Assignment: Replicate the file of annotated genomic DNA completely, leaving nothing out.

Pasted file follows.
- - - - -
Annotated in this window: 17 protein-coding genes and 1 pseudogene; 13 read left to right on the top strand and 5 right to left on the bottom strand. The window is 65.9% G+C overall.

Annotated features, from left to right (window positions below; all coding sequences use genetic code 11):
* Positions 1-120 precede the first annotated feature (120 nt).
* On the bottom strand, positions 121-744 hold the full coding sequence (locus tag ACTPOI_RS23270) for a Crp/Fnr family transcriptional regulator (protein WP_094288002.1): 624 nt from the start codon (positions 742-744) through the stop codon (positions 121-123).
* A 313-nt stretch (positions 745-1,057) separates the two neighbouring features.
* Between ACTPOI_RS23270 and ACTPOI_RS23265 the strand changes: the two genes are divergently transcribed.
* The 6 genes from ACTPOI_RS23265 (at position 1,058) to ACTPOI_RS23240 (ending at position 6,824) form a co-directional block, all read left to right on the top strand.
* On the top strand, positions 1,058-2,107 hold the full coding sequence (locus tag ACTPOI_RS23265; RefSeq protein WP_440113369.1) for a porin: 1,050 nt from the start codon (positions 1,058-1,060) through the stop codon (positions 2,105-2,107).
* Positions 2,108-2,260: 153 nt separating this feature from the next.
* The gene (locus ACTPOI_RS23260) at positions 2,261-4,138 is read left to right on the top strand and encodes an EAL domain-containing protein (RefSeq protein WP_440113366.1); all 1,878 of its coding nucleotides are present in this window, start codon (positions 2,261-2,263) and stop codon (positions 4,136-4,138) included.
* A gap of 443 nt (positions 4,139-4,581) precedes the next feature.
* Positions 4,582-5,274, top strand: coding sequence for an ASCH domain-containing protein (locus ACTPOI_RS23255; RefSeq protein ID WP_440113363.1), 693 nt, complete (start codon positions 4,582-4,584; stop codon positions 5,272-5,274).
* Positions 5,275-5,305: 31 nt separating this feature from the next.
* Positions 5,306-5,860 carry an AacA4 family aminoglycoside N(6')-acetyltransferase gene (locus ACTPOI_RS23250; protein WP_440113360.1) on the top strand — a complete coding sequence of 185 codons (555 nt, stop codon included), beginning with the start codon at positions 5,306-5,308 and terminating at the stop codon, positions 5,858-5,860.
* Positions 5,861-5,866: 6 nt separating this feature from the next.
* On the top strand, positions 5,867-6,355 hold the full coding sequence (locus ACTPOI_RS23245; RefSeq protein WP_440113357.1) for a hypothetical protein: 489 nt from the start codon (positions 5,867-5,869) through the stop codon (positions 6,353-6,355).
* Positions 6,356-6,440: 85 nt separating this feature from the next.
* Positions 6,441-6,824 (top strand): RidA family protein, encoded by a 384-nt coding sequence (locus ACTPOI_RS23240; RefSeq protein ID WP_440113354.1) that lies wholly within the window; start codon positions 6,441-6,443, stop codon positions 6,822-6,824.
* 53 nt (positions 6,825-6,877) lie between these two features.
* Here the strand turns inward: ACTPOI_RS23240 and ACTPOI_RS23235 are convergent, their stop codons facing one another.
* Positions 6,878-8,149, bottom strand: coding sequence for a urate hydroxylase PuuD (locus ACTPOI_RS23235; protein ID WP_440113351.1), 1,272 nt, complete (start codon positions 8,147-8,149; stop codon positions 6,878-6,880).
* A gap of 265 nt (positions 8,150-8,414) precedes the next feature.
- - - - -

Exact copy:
Annotated in this window: 17 protein-coding genes and 1 pseudogene; 13 read left to right on the top strand and 5 right to left on the bottom strand. The window is 65.9% G+C overall.

Annotated features, from left to right (window positions below; all coding sequences use genetic code 11):
* Positions 1-120 precede the first annotated feature (120 nt).
* On the bottom strand, positions 121-744 hold the full coding sequence (locus tag ACTPOI_RS23270) for a Crp/Fnr family transcriptional regulator (protein WP_094288002.1): 624 nt from the start codon (positions 742-744) through the stop codon (positions 121-123).
* A 313-nt stretch (positions 745-1,057) separates the two neighbouring features.
* Between ACTPOI_RS23270 and ACTPOI_RS23265 the strand changes: the two genes are divergently transcribed.
* The 6 genes from ACTPOI_RS23265 (at position 1,058) to ACTPOI_RS23240 (ending at position 6,824) form a co-directional block, all read left to right on the top strand.
* On the top strand, positions 1,058-2,107 hold the full coding sequence (locus tag ACTPOI_RS23265; RefSeq protein WP_440113369.1) for a porin: 1,050 nt from the start codon (positions 1,058-1,060) through the stop codon (positions 2,105-2,107).
* Positions 2,108-2,260: 153 nt separating this feature from the next.
* The gene (locus ACTPOI_RS23260) at positions 2,261-4,138 is read left to right on the top strand and encodes an EAL domain-containing protein (RefSeq protein WP_440113366.1); all 1,878 of its coding nucleotides are present in this window, start codon (positions 2,261-2,263) and stop codon (positions 4,136-4,138) included.
* A gap of 443 nt (positions 4,139-4,581) precedes the next feature.
* Positions 4,582-5,274, top strand: coding sequence for an ASCH domain-containing protein (locus ACTPOI_RS23255; RefSeq protein ID WP_440113363.1), 693 nt, complete (start codon positions 4,582-4,584; stop codon positions 5,272-5,274).
* Positions 5,275-5,305: 31 nt separating this feature from the next.
* Positions 5,306-5,860 carry an AacA4 family aminoglycoside N(6')-acetyltransferase gene (locus ACTPOI_RS23250; protein WP_440113360.1) on the top strand — a complete coding sequence of 185 codons (555 nt, stop codon included), beginning with the start codon at positions 5,306-5,308 and terminating at the stop codon, positions 5,858-5,860.
* Positions 5,861-5,866: 6 nt separating this feature from the next.
* On the top strand, positions 5,867-6,355 hold the full coding sequence (locus ACTPOI_RS23245; RefSeq protein WP_440113357.1) for a hypothetical protein: 489 nt from the start codon (positions 5,867-5,869) through the stop codon (positions 6,353-6,355).
* Positions 6,356-6,440: 85 nt separating this feature from the next.
* Positions 6,441-6,824 (top strand): RidA family protein, encoded by a 384-nt coding sequence (locus ACTPOI_RS23240; RefSeq protein ID WP_440113354.1) that lies wholly within the window; start codon positions 6,441-6,443, stop codon positions 6,822-6,824.
* 53 nt (positions 6,825-6,877) lie between these two features.
* Here the strand turns inward: ACTPOI_RS23240 and ACTPOI_RS23235 are convergent, their stop codons facing one another.
* Positions 6,878-8,149, bottom strand: coding sequence for a urate hydroxylase PuuD (locus ACTPOI_RS23235; protein ID WP_440113351.1), 1,272 nt, complete (start codon positions 8,147-8,149; stop codon positions 6,878-6,880).
* A gap of 265 nt (positions 8,150-8,414) precedes the next feature.